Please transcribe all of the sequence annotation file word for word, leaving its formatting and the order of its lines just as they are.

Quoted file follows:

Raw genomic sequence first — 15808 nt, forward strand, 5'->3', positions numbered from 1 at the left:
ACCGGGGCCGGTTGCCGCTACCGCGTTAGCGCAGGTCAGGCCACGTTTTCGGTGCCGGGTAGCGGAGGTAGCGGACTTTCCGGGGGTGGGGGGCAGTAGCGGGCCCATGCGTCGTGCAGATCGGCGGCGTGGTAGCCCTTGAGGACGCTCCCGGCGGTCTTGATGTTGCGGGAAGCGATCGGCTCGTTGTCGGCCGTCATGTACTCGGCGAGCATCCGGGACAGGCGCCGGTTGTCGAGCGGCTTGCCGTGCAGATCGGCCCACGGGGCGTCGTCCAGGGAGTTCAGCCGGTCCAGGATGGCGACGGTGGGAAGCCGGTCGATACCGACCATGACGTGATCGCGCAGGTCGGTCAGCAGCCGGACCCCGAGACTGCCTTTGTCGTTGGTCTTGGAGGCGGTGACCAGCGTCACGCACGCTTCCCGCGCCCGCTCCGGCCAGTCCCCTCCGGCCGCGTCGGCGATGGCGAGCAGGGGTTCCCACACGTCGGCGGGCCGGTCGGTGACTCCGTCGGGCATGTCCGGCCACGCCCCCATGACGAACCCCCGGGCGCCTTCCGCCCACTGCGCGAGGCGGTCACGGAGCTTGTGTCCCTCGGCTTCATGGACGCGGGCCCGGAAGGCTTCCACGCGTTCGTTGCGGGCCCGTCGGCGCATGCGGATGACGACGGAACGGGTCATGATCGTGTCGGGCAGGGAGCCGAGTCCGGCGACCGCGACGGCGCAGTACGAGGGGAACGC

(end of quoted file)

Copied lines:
Raw genomic sequence first — 15808 nt, forward strand, 5'->3', positions numbered from 1 at the left:
ACCGGGGCCGGTTGCCGCTACCGCGTTAGCGCAGGTCAGGCCACGTTTTCGGTGCCGGGTAGCGGAGGTAGCGGACTTTCCGGGGGTGGGGGGCAGTAGCGGGCCCATGCGTCGTGCAGATCGGCGGCGTGGTAGCCCTTGAGGACGCTCCCGGCGGTCTTGATGTTGCGGGAAGCGATCGGCTCGTTGTCGGCCGTCATGTACTCGGCGAGCATCCGGGACAGGCGCCGGTTGTCGAGCGGCTTGCCGTGCAGATCGGCCCACGGGGCGTCGTCCAGGGAGTTCAGCCGGTCCAGGATGGCGACGGTGGGAAGCCGGTCGATACCGACCATGACGTGATCGCGCAGGTCGGTCAGCAGCCGGACCCCGAGACTGCCTTTGTCGTTGGTCTTGGAGGCGGTGACCAGCGTCACGCACGCTTCCCGCGCCCGCTCCGGCCAGTCCCCTCCGGCCGCGTCGGCGATGGCGAGCAGGGGTTCCCACACGTCGGCGGGCCGGTCGGTGACTCCGTCGGGCATGTCCGGCCACGCCCCCATGACGAACCCCCGGGCGCCTTCCGCCCACTGCGCGAGGCGGTCACGGAGCTTGTGTCCCTCGGCTTCATGGACGCGGGCCCGGAAGGCTTCCACGCGTTCGTTGCGGGCCCGTCGGCGCATGCGGATGACGACGGAACGGGTCATGATCGTGTCGGGCAGGGAGCCGAGTCCGGCGACCGCGACGGCGCAGTACGAGGGGAACGC